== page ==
When R.E.M. released its underrated masterpiece, New Adventures in Hi-Fi, 20 years ago today, it felt like the end for the band.
Recorded on the road during the band’s ill-fated “Monster” tour, New Adventures in Hi-Fi was a sprawling, ambitious album that caught the band at the peak of its creativity. The record also closed out R.E.M.’s initial five-album deal with Warner Bros., which saw the band become global superstars on the strength of a string of best-selling, and highly acclaimed albums.
Perhaps that was one reason why it felt like New Adventures in Hi-Fi was it for R.E.M. With the expiry of its contract, the band was looking at an uncertain future. While R.E.M. would have plenty of suitors and lots of big-money offers, it was perfectly valid to ask whether, after recording 10 excellent and influential albums, the band was a spent force.
To make matters worse, the band was coming off an exhausting, traumatic tour, during which drummer Bill Berry suffered an aneurysm on stage in Lausanne, bassist/keyboardist Mike Mills had surgery to remove an intestinal tumor and singer Michael Stipe had emergency hernia surgery. R.E.M. probably could have (and should have) taken an extended hiatus after that tour. Instead, the band went back to work.
Indeed, life on the road provides the central theme for the otherwise diverse and polythematic album. The band waxes poetic about loneliness and isolation — emotions exacerbated by life on the road. “Just arrived Singapore, San Sebastian, Spain, 26-hour trip/ Salt Lake City, come in spring over the salt flats,” Michael Stipe intones on the opening line of “Departure.” “Low Desert,” meanwhile, sounds like it could have been written about the band’s trials and tribulations during the “Monster” tour. “All the ashtrays, cities and the freeway drives/ Broken casino and waterslides/ Eighteen-wheeler, payback dice/ Gravity flows on the power line/ Jet stream cuts the desert sky/ This is a land could eat a man alive/ Say you’ll leave it all behind.” Meanwhile, a song like the gorgeous “Be Mine” takes on new meaning when examined through the lens of the lonely road lifestyle. No wonder they rarely toured after 1989. Even the album cover looks depressing.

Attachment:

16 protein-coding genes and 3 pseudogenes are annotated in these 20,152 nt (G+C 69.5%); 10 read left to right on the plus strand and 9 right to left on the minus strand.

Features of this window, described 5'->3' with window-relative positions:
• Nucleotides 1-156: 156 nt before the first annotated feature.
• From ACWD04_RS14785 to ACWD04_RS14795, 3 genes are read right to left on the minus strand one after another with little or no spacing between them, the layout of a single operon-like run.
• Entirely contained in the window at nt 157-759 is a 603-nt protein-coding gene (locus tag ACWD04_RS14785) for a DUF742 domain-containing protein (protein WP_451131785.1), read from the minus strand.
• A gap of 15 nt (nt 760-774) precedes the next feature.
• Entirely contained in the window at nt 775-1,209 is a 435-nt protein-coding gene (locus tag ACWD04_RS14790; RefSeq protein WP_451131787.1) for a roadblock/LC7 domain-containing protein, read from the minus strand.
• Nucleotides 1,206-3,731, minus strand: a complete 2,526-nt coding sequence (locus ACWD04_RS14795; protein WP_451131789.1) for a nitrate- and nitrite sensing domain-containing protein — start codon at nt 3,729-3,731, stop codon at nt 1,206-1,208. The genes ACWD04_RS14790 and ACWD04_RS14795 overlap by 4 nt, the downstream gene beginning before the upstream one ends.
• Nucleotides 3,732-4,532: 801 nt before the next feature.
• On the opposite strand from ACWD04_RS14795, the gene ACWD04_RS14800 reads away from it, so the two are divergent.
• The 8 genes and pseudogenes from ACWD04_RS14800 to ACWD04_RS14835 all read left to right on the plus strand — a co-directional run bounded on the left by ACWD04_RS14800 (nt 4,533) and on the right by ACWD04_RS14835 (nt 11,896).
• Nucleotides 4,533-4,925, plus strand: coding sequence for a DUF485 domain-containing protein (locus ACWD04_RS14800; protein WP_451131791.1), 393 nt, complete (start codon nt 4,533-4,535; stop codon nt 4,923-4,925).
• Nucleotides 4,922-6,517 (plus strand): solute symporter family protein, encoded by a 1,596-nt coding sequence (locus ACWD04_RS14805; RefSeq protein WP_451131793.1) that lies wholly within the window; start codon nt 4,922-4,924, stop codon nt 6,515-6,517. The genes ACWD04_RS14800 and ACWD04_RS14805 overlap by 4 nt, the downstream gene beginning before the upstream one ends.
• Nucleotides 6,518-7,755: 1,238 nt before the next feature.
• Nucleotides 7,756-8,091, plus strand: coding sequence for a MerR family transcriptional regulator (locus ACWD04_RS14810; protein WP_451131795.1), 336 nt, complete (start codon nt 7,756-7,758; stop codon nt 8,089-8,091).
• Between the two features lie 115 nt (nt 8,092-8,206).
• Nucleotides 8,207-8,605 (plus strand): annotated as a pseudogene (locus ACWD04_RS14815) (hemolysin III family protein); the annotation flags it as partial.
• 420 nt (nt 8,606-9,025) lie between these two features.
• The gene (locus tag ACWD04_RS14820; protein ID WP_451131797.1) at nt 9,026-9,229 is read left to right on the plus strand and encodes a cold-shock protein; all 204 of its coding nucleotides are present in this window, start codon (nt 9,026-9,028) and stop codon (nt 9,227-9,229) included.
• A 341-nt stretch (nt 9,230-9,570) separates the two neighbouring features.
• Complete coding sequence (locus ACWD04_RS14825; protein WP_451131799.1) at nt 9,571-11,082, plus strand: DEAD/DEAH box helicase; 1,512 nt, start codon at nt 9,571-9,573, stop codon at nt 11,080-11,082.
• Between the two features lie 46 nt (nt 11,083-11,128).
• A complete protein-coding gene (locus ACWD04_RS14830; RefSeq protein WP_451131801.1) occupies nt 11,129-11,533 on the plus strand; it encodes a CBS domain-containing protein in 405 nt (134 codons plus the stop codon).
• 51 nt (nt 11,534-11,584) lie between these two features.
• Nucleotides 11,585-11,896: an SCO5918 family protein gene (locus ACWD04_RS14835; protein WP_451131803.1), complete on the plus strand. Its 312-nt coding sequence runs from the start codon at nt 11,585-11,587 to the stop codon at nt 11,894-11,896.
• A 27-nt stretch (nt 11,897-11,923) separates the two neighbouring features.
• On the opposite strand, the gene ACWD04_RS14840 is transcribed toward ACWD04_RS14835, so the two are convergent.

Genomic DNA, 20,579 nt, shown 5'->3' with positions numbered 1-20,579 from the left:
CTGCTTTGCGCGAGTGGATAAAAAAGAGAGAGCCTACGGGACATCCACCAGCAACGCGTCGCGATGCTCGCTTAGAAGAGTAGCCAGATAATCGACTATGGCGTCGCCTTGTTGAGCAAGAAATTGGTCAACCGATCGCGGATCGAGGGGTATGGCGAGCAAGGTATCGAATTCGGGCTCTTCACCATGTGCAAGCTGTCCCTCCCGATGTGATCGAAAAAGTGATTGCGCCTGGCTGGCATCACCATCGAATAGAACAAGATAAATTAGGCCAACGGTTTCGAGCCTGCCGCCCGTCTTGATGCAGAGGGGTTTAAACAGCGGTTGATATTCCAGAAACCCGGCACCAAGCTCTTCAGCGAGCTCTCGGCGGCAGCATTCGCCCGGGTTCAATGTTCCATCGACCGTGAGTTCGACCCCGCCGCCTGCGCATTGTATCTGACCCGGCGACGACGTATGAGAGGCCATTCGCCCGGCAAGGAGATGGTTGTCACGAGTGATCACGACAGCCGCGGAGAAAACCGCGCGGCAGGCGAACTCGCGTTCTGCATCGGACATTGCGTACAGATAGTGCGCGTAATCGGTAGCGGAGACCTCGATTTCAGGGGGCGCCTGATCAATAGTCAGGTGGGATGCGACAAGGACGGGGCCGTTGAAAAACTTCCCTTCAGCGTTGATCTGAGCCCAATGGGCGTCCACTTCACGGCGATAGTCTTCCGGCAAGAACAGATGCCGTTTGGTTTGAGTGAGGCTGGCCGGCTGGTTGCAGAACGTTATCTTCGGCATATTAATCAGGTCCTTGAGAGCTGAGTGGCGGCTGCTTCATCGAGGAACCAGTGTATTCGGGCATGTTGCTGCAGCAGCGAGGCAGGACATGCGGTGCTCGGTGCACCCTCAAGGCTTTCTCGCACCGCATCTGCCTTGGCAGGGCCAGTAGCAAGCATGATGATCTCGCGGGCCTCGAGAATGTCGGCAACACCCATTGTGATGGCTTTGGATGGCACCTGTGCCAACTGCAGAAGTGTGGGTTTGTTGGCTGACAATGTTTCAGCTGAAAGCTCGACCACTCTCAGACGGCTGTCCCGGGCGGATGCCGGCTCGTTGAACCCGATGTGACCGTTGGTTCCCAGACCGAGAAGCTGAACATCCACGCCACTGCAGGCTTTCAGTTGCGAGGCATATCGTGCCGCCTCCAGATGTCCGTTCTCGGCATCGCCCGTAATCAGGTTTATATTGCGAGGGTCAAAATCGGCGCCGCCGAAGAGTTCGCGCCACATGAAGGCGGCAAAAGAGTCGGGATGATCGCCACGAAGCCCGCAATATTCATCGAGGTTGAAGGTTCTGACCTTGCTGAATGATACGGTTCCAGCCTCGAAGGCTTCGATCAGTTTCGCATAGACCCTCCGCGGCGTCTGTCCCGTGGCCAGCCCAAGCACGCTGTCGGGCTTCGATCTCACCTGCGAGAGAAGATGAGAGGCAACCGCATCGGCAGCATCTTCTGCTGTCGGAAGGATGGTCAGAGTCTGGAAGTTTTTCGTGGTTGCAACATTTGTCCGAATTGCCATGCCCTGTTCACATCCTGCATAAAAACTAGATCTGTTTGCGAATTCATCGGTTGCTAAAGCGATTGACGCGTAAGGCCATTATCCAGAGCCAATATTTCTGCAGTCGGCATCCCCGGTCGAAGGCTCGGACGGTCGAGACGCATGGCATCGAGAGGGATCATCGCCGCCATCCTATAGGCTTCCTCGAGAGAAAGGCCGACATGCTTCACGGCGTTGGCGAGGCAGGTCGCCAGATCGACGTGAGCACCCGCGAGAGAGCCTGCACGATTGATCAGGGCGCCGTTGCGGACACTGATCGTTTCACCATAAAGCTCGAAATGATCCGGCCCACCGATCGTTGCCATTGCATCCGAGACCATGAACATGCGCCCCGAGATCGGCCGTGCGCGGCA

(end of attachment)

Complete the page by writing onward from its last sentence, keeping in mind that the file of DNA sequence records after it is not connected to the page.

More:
Another reason why this record felt like the end for R.E.M. was because the boys from Athens, GA, just seem to be sick of their fame. “This is not my dream sister/ It is cold in heaven and I’m not sprouting wings/ I’m drowning…me,” Stipe sings on “Undertow.” On “Bittersweet Me,” the band lives up to the song title: “I’d sooner chew my leg off/ Than be trapped in this/ How easy you think of all of this as bittersweet me.” “The Wake Up Bomb,” shows off the band’s cynical side. “My head’s on fire and high esteem/ Get drunk and sing along to Queen/ Practice my T-Rex moves and make the scene/ Carry my dead, bored, been there, done that, anything,” Stipe sings bitterly. In fact, the band’s decision to release the hauntingly gorgeous, but unconventional “E-Bow the Letter,” as the lead single smacked of a band that didn’t care what the consequences were anymore.